Singing the same tune: Scientists develop novel ways of separating birdsong sourcesJuly 31st, 2014 in Technology / Computer Sciences
These charts show the spectra of birdsongs. Credit: Jiawei Zhang, George Kossan, Richard W. Hedley, Ralph E. Hudson, Charles E. Taylor, Kung Yao, Ming Bao, 2014
Researchers at the University of California, Los Angeles and the Chinese Academy of Sciences have pioneered a new study that could greatly improve current methods of localising birdsong data. Their findings, which ascertain the validity of using statistical algorithms to detect multiple-source signals in real time and in three-dimensional space, are of especial significance to modern warfare.
Recently published in the journal Unmanned Systems, the study demonstrates the validity of using approximate maximum likelihood (AML) algorithms to determine the direction of arrival (DOA) of birdsong sources. By first recording birdsong data using omnidirectional microphones and then applying an AML algorithm to that data, researchers were able to obtain a three-dimensional DOA estimation array, which was found to yield more accurate results than conventional two-dimensional DOA estimation arrays.
Whereas two-dimensional arrays are unable to estimate the location of birds with respect to canopy height and are less effective at separating simultaneous birdsong signals, three-dimensional arrays may enable ornithologists, as well as zoologists, to identify the various sources of animal vocalisations in complicated aural environments.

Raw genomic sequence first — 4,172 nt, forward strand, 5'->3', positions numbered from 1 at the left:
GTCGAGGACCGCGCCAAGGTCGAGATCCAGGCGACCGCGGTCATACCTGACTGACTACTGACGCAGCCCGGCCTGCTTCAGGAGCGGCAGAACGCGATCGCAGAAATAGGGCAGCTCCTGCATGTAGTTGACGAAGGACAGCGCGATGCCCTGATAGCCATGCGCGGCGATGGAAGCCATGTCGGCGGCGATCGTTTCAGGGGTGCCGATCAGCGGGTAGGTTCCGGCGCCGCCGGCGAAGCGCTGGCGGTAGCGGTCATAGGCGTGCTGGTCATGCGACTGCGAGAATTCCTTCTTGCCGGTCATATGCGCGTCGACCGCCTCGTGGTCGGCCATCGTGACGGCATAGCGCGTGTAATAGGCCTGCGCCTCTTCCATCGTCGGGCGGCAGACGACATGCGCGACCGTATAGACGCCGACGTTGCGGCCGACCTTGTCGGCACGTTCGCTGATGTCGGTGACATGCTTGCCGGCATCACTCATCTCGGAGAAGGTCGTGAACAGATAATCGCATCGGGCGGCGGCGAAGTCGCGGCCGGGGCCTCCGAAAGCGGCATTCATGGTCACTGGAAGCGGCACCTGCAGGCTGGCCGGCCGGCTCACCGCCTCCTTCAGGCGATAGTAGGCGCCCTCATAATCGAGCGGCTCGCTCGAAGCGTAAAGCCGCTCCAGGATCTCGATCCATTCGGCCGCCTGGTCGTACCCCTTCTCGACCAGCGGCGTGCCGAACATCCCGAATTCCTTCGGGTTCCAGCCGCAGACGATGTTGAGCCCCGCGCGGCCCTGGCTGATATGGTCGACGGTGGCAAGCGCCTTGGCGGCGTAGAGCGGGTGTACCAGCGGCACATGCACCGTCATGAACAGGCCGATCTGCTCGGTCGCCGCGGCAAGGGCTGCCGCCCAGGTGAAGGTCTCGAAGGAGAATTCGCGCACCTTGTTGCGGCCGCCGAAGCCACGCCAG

With angular measurements and elevations taking less than ten seconds to be generated, this method of source separation promises to radically alter the ways that researchers of animal behaviour gather experimental data, and even the ways that nations defend themselves.
More information: Jiawei Zhang et al, Un. Sys. 02, 249 (2014). DOI: 10.1142/S2301385014400044
Provided by World Scientific Publishing
"Singing the same tune: Scientists develop novel ways of separating birdsong sources." July 31st, 2014. http://phys.org/news/2014-07-tune-scientists-ways-birdsong-sources.html